By David K. Shipler
Shimon Peres has been lionized since his death this week, but the praise has obscured at least two of his grave errors, which damaged Israel’s options for peace with the Palestinians. One was his early support for Jewish settlements in territories captured from the Arabs in the 1967 war. The other was his unwillingness to call snap elections after the assassination of Prime Minister Yitzhak Rabin in 1995. These two miscalculations, which went unreported in The New York Times obituary, have had lasting effect, and not to the good.
Peres, the last of Israel’s founding fathers, had a long list of accomplishments to his name. He was instrumental in obtaining weapons for Israel before the United States became its chief benefactor, and in getting the materials necessary for the country to develop nuclear weapons. He served in multiple posts, including defense minister, foreign minister, prime minister, and finally president. He philosophized eloquently.
Most important, his aides secretly negotiated with the Palestine Liberation Organization a loose agreement known as the Oslo accords, which led to the PLO’s and Israel’s mutual recognition and opened a way to peaceful coexistence. Peres, Rabin, and PLO chairman Yasser Arafat shared the Nobel Peace Prize, awarded too hastily as it turned out. Ultimately, the Oslo process was violently derailed by extremists on both sides. Ironically, Peres’s mistakes were partly responsible.
Decades before, by facilitating Jewish settlement in occupied lands, he had inadvertently helped give a foothold to a movement that became a zealous force of religio-nationalism, one that today brooks no compromise with the Palestinians. The movement, whose adherents now occupy cabinet positions in the government, reveres the ancient biblical lands of Judaea and Samaria—known to the rest of the world as the West Bank of the Jordan River—captured from Jordan in 1967 and the logical place for a Palestinian state, were it ever to be created. Jews have a historical right to be there, the religio-nationalists argue. And they are there, with some among them committing daily vandalism and vigilantism against Palestinians.
Peres, who has been called visionary, did not have the vision to see clearly where the settlement concept could lead. If you want to keep your options open for relinquishing captured land someday, the last thing you do is to create homes there for your civilians, who will put down roots and consider themselves the owners.
The Jewish settlements first supported by the Labor Party in the West Bank were mostly secular: farms in the Jordan Valley, commuter towns within reach of Israel proper. But religio-nationalists participated as well, and Labor acquiesced step by step to their demands. Little by little, Peres and his colleagues were allowing the growing of an Israeli constituency that made territorial compromise more and more difficult. Without seeming to recognize what they were doing, they were gradually closing the door. Only belatedly did Peres come to oppose settlements.
His second serious miscalculation came after Rabin was shot dead, as he left a peace rally, by an activist who drew ideological sustenance from the religious right then opposing the Oslo peace process. Peres became acting prime minister and could have called immediate elections, which he probably would have won by riding on the swell of grief and outrage that followed Rabin’s death.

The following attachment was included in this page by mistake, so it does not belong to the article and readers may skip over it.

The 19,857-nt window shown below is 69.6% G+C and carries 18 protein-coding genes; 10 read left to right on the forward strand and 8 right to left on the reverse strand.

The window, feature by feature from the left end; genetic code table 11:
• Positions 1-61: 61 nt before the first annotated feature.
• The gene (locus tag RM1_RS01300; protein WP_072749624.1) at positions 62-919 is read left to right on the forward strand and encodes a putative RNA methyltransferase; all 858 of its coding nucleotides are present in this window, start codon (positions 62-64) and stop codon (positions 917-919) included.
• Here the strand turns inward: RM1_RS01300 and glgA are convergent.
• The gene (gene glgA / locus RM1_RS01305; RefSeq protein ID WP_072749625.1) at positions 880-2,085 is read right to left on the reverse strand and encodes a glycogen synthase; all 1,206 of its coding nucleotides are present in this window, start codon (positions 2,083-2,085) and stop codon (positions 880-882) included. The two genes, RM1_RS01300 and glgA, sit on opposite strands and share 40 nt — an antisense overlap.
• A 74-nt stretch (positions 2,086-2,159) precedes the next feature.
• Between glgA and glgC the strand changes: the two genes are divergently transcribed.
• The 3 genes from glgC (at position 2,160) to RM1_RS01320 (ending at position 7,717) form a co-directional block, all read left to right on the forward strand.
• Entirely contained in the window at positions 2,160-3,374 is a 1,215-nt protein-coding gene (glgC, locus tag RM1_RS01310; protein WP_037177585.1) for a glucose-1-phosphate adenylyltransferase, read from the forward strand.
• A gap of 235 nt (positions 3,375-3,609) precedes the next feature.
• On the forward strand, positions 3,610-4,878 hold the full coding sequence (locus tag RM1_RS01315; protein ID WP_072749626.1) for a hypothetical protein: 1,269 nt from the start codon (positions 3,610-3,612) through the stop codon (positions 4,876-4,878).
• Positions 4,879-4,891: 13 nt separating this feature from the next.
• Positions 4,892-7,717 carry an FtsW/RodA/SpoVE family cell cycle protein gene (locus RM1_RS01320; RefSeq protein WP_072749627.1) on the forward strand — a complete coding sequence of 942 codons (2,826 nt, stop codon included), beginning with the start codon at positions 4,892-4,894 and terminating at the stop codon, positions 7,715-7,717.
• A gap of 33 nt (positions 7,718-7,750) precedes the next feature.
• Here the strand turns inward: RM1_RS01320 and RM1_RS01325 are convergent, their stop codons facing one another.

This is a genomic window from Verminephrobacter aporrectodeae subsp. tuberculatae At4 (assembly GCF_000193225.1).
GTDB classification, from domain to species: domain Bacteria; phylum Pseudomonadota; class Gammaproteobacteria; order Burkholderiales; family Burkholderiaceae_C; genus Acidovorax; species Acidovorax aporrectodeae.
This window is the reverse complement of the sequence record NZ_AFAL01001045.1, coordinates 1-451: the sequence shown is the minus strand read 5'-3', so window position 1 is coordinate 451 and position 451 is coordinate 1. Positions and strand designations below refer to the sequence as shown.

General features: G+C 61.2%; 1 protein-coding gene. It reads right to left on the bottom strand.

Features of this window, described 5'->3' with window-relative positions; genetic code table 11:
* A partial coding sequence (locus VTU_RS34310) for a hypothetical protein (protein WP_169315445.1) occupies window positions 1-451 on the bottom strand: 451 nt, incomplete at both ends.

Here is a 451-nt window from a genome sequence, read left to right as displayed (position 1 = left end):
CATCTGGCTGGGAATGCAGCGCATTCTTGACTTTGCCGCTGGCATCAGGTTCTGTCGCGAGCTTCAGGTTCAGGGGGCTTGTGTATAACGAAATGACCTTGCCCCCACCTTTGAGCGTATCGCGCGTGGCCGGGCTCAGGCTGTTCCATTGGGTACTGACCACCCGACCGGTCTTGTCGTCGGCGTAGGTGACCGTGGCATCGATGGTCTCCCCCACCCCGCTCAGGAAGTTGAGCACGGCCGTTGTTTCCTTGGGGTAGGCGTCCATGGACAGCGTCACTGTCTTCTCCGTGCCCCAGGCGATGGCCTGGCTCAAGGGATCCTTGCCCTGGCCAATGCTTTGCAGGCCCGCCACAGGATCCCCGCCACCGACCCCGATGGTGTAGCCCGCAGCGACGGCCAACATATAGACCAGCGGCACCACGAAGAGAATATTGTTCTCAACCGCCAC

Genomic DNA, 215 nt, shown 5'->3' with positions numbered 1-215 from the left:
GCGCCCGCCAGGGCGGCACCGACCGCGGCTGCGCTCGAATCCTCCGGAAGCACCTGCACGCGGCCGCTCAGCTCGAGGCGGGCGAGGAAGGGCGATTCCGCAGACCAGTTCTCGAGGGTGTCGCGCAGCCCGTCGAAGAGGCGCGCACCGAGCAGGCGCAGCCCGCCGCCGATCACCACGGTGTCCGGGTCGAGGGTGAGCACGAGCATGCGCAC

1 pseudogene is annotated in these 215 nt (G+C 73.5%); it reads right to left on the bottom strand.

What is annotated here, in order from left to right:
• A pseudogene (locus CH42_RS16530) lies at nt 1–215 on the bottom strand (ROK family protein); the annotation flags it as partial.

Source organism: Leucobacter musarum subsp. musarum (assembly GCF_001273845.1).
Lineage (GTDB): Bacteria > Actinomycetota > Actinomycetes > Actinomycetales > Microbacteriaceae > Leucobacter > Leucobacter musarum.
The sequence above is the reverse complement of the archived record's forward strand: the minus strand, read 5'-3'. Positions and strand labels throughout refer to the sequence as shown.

His likely opponent, Benjamin Netanyahu, the head of the opposition Likud party, was widely blamed for having helped stoke the hatred of Rabin, who had been called a traitor and a Nazi at demonstrations Netanyahu attended. A poll taken in the emotional aftermath of the shooting showed Netanyahu losing to Peres by 30 points. “Winning an election would give Peres four full years to complete a final accord with the Palestinians and negotiate a peace deal with Syria. The region would be transformed,” writes Dan Ephron in Killing a King, his gripping book on the Rabin assassination.
Yossi Beilin, Peres’s aide who had organized the Oslo talks, had just completed a draft of a full peace agreement with Arafat’s deputy, Mahmoud Abbas, Ephron reports. “Now he was suggesting that Peres win a mandate of his own in a snap election and then wrap up the Palestinian track quickly. The longer he waited, the more time opponents on both sides would have to undermine the process with violence, he said.”
But Peres vacillated. And in the end, he made the fateful decision to wait and simply serve out the last remaining year of Rabin’s term, then stand for election. Peres did not want to win on the back of Rabin’s assassination, according to Ephron. The longstanding rivalry between the two men had not died with Rabin. Never having won a national election on his own, Peres wanted to do so then.
In ensuing months, however, Palestinian militants bent on torpedoing the peace process launched vicious terrorist attacks against Israeli civilians. Popular support for compromise with the PLO eroded, and as the political tide turned, Peres finally called new elections after seven months. It was too late. He lost to Netanyahu, and the peace process went dormant, as it has remained for twenty years.
Could Peres have completed a deal? Long regarded by many Israelis (somewhat unfairly) as shifty, insincere, and out of touch, could Peres have inspired his country to take the risks necessary for compromise? Would Arafat have suddenly grown from a hardened revolutionary into a responsible leader? Could he have morphed into a visionary himself to mobilize his people into a spirit reconciliation?
It sounds improbable. But as Peres himself once said, “He who has despaired from peace is the one hallucinating. Whoever gives in and stops seeking peace—he is naïve.”